One ancient and well-tried means of either investigating reality or trying to escape from it is through making a physical journey - often known as a Pilgrimage. A pilgrim is someone who is not just travelling, but seeking. They are on a voyage of discovery which is at once both internal and external.
Recently, Annie and I have been looking at pilgrimage together, seeking to learn more about what it is in a practical way: by doing some pilgrimages of our own. So far, we’ve done two.
Two pilgrimages, two different experiences.
The Dorset Stones was all countryside and glorious weather, magnificent views and secluded places. Quiet village churches and ancient ruins: all bearing testimony to the long history of worship that exists in this land. A worship that even pre-dates Christianity. High in the Dorset hills we saw the remains of an ancient stone circle, erected by our distant ancestors. For what purpose we do not know, but they may well have gathered here to offer there own sort of worship to whatever they knew of the Divine.
So for us, The Stones was a pilgrimage that inspired worship, both in contemplation of the past and in appreciation of the present.
Our second pilgrimage was a different experience, though it did start in a place of worship - Bristol Cathedral. We set out to follow in the steps of Augustine as he traveled to meet the Bishops of the Celtic Church at Aust (sometime around 600 AD) – a momentous occasion in the history of the British Church, which unfortunately did not go as well as it might have! What could have been a celebration of unity and Christian love between two branches of the church seems to have been undermined by Augustine’s lack of humility (though no doubt he would have seen it differently).
There’s no record of what the weather was like for Augustine on his journey, but for us it was grey and drizzly, a significant contrast to the sunshine and soft breeze we’d had in Dorset (I did wonder if Augustine’s bad attitude might have been because he was cold, wet and grumpy from his long walk!).
We were also walking through a different sort of landscape. Housing estates, busy roads, a University campus, thunderous motorways, mainline railways. There were some very welcome green stretches as well, especially near the end of the walk as we descended into the Severn Valley and walked through woods and farmland. (Including wet grass that soaked our boots and trousers, so not without a downside!). But much of our journey was on tarmac and concrete, through urban landscapes that included some of the most deprived parts of Bristol.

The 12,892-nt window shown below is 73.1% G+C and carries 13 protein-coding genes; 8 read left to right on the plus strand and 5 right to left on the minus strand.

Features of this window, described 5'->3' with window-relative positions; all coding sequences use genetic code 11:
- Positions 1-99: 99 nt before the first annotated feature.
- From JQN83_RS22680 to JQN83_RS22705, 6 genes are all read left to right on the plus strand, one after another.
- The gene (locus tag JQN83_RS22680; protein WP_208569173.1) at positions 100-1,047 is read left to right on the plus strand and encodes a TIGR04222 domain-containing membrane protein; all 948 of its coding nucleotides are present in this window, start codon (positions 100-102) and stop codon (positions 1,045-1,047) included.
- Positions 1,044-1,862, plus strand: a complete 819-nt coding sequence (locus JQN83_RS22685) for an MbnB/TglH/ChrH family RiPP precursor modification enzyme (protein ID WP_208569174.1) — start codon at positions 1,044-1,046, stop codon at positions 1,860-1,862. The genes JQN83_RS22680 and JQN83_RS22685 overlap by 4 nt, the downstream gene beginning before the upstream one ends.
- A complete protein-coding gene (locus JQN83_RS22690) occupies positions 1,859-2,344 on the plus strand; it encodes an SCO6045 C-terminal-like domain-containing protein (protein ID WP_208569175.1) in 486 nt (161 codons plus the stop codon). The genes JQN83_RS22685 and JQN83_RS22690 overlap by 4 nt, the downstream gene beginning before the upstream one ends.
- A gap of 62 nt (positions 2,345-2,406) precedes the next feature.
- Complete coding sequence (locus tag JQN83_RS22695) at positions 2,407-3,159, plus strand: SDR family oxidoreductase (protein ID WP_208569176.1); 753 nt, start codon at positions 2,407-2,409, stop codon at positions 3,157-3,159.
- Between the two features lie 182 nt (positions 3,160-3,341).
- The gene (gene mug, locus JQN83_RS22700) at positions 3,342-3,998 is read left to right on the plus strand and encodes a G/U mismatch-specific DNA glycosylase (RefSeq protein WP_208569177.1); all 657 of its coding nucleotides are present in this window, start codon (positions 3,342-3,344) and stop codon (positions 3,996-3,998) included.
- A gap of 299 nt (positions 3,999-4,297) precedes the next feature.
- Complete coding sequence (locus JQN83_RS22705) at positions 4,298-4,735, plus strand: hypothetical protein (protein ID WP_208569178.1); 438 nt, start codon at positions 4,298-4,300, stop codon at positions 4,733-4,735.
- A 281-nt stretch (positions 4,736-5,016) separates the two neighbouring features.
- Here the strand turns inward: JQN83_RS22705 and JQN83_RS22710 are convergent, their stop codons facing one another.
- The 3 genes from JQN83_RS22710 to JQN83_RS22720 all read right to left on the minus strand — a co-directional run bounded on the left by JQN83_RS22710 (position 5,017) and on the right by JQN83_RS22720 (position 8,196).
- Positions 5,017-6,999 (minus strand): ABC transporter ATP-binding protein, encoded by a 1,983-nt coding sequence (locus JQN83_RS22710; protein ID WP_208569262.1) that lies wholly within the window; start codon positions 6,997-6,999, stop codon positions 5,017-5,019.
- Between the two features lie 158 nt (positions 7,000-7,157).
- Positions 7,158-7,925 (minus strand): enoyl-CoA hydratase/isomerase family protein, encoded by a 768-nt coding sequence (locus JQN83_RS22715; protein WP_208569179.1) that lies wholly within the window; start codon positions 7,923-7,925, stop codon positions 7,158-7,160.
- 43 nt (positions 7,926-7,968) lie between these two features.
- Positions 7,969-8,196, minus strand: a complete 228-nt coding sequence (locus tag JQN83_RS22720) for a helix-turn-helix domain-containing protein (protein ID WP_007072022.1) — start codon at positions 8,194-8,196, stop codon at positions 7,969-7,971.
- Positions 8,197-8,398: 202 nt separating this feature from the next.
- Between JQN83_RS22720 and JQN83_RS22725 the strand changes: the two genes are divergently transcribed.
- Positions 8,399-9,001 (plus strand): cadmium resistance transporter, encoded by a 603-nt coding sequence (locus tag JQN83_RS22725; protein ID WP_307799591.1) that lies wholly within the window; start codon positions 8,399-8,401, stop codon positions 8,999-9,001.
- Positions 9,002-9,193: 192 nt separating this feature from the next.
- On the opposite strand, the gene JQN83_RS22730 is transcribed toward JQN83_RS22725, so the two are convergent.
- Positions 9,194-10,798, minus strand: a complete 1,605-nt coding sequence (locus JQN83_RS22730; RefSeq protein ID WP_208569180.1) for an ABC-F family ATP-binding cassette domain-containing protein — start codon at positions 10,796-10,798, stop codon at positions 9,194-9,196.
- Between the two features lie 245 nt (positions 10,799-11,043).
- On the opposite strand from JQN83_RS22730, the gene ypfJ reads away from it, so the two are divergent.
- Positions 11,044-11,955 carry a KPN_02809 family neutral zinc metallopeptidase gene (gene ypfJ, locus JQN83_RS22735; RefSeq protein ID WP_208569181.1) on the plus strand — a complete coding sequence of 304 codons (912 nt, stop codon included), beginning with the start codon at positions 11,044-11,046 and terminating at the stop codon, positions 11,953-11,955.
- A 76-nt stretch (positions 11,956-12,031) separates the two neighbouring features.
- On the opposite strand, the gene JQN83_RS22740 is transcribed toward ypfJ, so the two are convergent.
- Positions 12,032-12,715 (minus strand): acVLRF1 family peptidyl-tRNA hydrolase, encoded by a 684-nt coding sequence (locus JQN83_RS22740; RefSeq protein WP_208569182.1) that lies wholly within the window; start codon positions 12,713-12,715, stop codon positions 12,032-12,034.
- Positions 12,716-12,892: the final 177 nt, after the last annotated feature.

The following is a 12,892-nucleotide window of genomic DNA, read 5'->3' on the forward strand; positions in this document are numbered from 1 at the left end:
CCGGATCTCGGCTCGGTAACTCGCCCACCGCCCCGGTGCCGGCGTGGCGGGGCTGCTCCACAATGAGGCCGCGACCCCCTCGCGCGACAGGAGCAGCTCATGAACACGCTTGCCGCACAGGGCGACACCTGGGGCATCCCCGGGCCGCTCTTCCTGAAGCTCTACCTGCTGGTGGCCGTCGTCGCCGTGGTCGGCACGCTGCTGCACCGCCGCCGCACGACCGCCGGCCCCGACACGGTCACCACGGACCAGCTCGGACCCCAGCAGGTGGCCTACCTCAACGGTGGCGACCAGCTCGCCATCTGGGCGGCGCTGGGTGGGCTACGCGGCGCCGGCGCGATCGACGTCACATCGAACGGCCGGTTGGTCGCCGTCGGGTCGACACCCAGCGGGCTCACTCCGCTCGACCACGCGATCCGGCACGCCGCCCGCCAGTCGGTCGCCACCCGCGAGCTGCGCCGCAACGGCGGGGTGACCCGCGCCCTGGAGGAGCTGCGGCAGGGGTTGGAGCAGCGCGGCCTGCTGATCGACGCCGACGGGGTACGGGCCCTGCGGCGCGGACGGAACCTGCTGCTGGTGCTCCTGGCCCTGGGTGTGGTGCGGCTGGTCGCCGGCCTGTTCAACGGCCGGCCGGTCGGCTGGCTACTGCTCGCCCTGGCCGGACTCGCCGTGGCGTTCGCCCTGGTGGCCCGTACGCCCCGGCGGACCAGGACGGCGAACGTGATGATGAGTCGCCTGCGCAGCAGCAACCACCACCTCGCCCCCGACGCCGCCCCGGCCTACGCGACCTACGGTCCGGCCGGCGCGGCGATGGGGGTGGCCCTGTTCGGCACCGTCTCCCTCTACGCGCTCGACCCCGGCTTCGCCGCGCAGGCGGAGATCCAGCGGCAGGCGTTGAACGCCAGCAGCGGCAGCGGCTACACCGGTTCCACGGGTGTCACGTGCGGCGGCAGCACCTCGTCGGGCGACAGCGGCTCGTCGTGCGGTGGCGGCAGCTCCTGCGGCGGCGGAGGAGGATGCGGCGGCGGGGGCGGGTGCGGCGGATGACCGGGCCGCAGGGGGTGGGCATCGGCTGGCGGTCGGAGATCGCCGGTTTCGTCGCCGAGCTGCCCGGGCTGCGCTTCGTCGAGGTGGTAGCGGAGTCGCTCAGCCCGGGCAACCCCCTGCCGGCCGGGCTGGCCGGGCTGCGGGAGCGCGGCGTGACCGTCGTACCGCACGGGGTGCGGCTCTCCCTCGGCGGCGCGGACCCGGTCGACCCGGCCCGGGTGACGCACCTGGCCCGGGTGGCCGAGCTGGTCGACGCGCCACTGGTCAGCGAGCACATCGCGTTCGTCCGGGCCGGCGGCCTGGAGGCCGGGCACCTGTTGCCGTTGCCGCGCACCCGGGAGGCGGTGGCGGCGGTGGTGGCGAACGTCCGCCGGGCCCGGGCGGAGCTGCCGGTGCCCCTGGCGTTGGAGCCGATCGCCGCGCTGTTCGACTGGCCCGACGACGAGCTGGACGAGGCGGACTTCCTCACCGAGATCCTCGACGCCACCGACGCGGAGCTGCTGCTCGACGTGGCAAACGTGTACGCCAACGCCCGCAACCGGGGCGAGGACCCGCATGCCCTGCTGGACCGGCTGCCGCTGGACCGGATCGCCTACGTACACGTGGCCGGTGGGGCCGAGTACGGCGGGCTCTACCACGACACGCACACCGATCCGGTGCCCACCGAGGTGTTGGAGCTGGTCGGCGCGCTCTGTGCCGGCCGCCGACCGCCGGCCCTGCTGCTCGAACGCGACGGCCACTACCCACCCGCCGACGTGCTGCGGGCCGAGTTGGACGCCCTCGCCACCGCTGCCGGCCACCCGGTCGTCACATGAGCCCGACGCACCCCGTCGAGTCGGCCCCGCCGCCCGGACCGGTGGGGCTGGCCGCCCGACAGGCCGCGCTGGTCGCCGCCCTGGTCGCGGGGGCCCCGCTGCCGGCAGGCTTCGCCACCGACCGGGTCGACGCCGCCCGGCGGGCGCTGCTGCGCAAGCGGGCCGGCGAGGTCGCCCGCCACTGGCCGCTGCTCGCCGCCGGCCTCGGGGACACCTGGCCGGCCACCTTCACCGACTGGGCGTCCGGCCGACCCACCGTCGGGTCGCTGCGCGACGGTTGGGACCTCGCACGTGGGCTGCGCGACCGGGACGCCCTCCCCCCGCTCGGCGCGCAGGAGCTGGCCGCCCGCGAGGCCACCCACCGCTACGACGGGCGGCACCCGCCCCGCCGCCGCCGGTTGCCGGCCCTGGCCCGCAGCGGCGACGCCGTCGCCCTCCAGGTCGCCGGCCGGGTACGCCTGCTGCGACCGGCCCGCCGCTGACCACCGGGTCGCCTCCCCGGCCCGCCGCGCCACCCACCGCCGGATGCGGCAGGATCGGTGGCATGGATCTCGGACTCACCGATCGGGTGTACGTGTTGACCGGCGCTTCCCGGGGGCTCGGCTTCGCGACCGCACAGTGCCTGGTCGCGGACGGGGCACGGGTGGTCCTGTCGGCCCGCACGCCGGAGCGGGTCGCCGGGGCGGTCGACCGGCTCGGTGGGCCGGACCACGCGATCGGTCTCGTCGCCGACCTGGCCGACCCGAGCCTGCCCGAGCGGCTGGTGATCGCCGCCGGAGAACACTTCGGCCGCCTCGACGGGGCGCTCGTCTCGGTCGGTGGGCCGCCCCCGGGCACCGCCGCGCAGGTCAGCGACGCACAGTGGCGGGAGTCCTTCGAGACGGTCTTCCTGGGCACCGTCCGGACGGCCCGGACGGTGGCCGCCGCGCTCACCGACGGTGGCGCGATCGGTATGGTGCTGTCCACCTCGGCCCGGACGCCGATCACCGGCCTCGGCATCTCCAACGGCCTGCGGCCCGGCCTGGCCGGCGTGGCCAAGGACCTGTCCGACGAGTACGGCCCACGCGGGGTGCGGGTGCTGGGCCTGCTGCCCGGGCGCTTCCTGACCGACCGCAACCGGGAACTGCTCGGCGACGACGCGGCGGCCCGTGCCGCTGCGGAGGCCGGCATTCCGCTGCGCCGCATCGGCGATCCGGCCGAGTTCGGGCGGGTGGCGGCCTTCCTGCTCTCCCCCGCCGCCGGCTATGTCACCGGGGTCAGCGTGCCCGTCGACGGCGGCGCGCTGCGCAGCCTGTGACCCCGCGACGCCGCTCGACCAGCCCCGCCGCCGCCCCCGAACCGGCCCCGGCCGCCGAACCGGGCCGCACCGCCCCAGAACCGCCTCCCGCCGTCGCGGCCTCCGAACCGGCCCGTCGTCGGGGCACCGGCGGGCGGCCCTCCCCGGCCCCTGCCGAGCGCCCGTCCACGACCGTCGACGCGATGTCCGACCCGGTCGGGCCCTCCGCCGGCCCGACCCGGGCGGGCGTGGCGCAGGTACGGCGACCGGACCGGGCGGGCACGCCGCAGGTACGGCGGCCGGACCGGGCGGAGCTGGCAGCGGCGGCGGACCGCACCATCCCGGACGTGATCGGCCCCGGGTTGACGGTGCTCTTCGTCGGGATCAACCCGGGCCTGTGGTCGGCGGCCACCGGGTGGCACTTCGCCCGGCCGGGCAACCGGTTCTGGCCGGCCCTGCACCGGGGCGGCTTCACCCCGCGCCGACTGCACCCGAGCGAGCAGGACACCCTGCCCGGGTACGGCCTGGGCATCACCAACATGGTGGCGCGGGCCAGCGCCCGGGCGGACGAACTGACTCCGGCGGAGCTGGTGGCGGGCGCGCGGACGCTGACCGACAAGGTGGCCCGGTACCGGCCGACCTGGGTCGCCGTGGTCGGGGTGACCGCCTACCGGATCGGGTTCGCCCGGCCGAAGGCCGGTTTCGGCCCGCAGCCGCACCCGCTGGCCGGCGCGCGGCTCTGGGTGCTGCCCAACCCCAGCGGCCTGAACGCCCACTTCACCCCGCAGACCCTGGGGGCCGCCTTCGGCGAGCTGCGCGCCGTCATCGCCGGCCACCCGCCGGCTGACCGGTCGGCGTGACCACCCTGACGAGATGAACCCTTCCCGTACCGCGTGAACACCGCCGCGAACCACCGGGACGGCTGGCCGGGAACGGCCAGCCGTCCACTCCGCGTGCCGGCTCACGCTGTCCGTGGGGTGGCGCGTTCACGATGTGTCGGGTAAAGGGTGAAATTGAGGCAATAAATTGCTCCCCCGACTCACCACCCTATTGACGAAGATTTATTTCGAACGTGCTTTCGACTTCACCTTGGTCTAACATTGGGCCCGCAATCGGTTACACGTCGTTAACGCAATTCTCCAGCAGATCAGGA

“This place feels a bit intimidating,” Annie said as we slogged our way up from the Cathedral, passing run-down housing and catching the odd whiff of cannabis. Just then, as if to underline her point, we were confronted by a drunk man in a wheelchair, who shouted something unintelligible but definitely aggressive at us as we passed.
But we also noticed something else in that area. There were churches here, of all denominations. And various missions, and projects. And the Cathedral itself had been open, with activities going on and other things advertised, a centre not only for worship but for mission and service as well. (Their website includes a Social Justice section that covers things like Homelessness, Food Poverty, Modern Slavery and environmental issues).
Not all churches were busy. As we left the city center for the more comfortable suburbs, and beyond them for the quiet and picturesque villages, we found some with doors locked – no doubt for good reason - but we had to do our praying outside. Another had been ‘re-purposed’ into a climbing school – presumably the tower lent itself to that!
But perhaps there was something to be learned from this. The church was at its busiest where there were most people – and where there was most need. Going out into nature, enjoying the good weather – that’s good for worship, for meeting with God. But to do the work of Christ means going where he went: to the people who needed him most. That’s where the Church needs to be, more than anywhere else.
We finished our Pilgrimage by looking out at Aust Rock, where (according to some accounts) Augustine had one of his meetings with the Celtic Bishops. Now it forms part of the foundation for the Severn Bridge that connects this part of England to Wales. Slightly ironic, since bridge-building seems to have been a skill Augustine lacked! But, despite the setbacks, failures, and frequent self-inflicted injuries, the Church continues. And continues to be Christ in the world. Because that’s what it’s for.